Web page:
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At Another Moment – The First International exhibition of Conceptual Art in SKC – Belgrade

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Dates: September 15–20; September 22–27; September 29–October 3, 1971

Participants: Giovanni Anselmo, Robert Barry, Stanley Brouwn, Daniel Buren, Victor Burgin, Jan Dibbets, Braco Dimitrijević, ER Group, Barry Flanagan, Douglas Huebler, Alain Kirili, Jannis Kounellis, John Latham, KOD Group, Sol LeWitt, OHO Group, Goran Trbuljak, Lawrence Weiner, Ian Wilson.

Curators: Nena Dimitrijević and Braco Dimitrijević

Location: Student Cultural Center (SKC) gallery, Belgrade

The exhibition At Another Moment was conceptualized as curatorial translation of the temporary exhibition At the Moment, organized in the entrance of an apartment house in Frankopanska 2A, Zagreb, into a more “permanent” exhibition, taking place within the (alternative) institutional space of the Student Cultural Center (SKC) in Belgrade. Ivana Bago describes the background of original exhibition in Zagreb as “the result of Braco and Nena’s travels across Europe where they became acquainted with the burgeoning new art scene. The process of organization involved sending letters of invitation to the participants. Whatever was mailed back to the organizers by those who had responded to the invitation was then exhibited. […] The exhibition included the participation of some of the best known figures of Conceptual art.”1

Nena Dimitrijević also reflects on the process of production of the original exhibition in her introductory text for the catalogue, published by the SKC gallery in conjunction with At Another Moment. She emphasizes the process of communication and the exchange of ideas as the main substance of the exhibition project that results in “public moment”—three hours of presentation/display in the contingently selected entrance hall of a residential house. Dimitrijević comments on the exhibition context and choice of space where the artworks were shown: “To exhibit in a noninstitutional space, almost in the street, fundamentally follows the idea of this avant-garde creation and results from the consequently conveyed thesis of the democratization of art, since, apart from the permanent gallery public, it gives the opportunity to a casual passer-by and man for whom exhibition visiting isn’t programmed in his free time, to see the show. The hall-gate of Frankopanska 2a was chosen at random and it can just as well be suddenly abandoned and the whole happening can be transferred to another place. If one insists on a location, then it becomes an institution like any other gallery with a fixed programme, (catering for) its reputation and permanent public. It wasn’t our intention. The point is that out of an almost street space, we wanted to make a center of interest and information—but not to establish it.”2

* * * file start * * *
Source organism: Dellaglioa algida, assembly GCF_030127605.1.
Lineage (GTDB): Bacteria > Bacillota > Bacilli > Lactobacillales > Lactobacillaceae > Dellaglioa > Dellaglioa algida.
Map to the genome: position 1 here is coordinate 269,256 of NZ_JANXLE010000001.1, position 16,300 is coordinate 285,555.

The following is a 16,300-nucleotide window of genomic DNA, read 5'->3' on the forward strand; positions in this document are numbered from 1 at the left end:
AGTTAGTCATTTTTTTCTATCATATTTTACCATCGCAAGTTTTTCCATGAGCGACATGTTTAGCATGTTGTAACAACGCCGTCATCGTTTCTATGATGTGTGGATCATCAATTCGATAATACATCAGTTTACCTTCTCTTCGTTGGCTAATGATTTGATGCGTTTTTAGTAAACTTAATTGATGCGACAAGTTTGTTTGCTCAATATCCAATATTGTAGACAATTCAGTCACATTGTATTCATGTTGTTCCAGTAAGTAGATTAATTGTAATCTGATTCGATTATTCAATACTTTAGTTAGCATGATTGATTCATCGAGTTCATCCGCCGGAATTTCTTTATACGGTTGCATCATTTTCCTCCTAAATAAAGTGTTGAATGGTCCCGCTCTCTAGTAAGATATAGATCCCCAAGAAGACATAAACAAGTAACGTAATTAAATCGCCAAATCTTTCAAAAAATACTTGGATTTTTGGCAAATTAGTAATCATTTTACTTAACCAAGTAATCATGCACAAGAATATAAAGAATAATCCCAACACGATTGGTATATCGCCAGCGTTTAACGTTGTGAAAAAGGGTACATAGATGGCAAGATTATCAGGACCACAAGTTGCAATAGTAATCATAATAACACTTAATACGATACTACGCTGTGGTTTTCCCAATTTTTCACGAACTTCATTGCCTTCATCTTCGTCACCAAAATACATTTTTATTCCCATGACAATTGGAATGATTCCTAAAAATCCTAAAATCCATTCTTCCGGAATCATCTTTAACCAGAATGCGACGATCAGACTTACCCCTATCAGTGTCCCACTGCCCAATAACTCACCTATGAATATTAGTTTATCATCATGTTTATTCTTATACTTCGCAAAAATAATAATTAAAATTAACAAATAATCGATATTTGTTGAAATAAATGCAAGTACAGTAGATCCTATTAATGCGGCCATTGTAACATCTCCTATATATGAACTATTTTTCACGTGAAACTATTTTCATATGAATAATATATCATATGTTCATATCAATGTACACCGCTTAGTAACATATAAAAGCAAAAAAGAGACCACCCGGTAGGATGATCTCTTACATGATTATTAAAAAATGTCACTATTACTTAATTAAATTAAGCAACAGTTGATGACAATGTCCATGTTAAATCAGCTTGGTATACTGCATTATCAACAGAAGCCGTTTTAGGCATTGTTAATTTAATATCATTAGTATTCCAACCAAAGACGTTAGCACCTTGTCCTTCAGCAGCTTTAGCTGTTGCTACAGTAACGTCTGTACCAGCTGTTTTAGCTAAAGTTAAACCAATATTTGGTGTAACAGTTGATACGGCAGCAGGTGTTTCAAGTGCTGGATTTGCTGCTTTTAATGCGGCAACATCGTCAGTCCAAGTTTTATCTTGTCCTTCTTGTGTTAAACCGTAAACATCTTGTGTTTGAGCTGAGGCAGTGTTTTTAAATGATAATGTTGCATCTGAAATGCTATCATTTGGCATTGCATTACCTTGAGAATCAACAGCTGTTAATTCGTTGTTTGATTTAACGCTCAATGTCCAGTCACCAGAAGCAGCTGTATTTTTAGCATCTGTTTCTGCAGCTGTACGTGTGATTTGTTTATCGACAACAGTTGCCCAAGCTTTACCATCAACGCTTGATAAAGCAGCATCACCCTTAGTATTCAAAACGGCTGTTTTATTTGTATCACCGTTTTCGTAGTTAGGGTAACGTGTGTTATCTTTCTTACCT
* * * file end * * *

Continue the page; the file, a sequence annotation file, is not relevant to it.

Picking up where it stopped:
In Dimitrijević’s statement there is an attempt to avoid the classical functionalist position of the curator whose performance exhausts itself in the well-ordered and polite display of artworks in a “neutral” exhibition space. She abandons the “firm exhibition structure” to underline the temporality and “ephemerality” of ideas, friendship, and information circulating within the art world. Dimitrijević’s curatorial performance translates the new paradigm of Conceptual art into “conceptual exhibition practice.” In this process of translation, the curators change the name of the exhibition from At the Moment to At Another Moment—both titles can be understood as manifestations of the curatorial desire to create an exhibition structure that “captures the contemporary moment.” Dimitrijević comments on the new contextual conditions in the exhibition catalogue: “If the show At the moment by its organizational conception was the negation of the gallery […] at first glance it could seem that At Another Moment held under traditional gallery patronage means the denial of all previous theses. […] However, in this order of strictly determined organizational procedures there is an aberration which, by its apparent groundlessness and absurdity, provokes restlessness and uncertainty that normally follows every disturbance of a previously set order. This illogicality appears within the structure called the holding of an exhibition, a structure of which one of the main dispositions is either a longer or a shorter lasting period but always complete and continuous.”3

The curator introduces an absurd conceptual proposition in the exhibition process that plays the role of a “noise” as that which distorts the normality of the curatorial and exhibition functionalism, and is characteristic of museum and gallery spaces. Nena Dimitrijević reflects on this in her curatorial statement for the exhibition in SKC: “The show At Another Moment will last 3 times 5 whole days with intervals of one day in between. During these intervals the exhibition will be rearranged; this inapprehensible and apparently absurd proceeding, without justification within the organizational difficulties, but too regularly repeated to be accidental, is not motivated by efforts of more effective setting up and neither has its origin in the altered aesthetical motives of the ‘arranger’; each arrangement is given to another member of the technical staff of the gallery […] so that the categories of ‘taste,’ ‘professionalism,’ ‘knowledge of the works and their authors’ which are of main importance in the arrangements of most exhibitions lose all its priority in this particular case. […] A visitor is induced to find his own explanation of this organizational aberrance [sic]. In terms of art which moves creative action from the personality of artist to a receiver is adequate to transfer of the role of an arranger of the exhibition from the theoretician of art to any other person whose active participation is not limited to accomplishment of the exhibited works, but in creation of the show as a whole.”4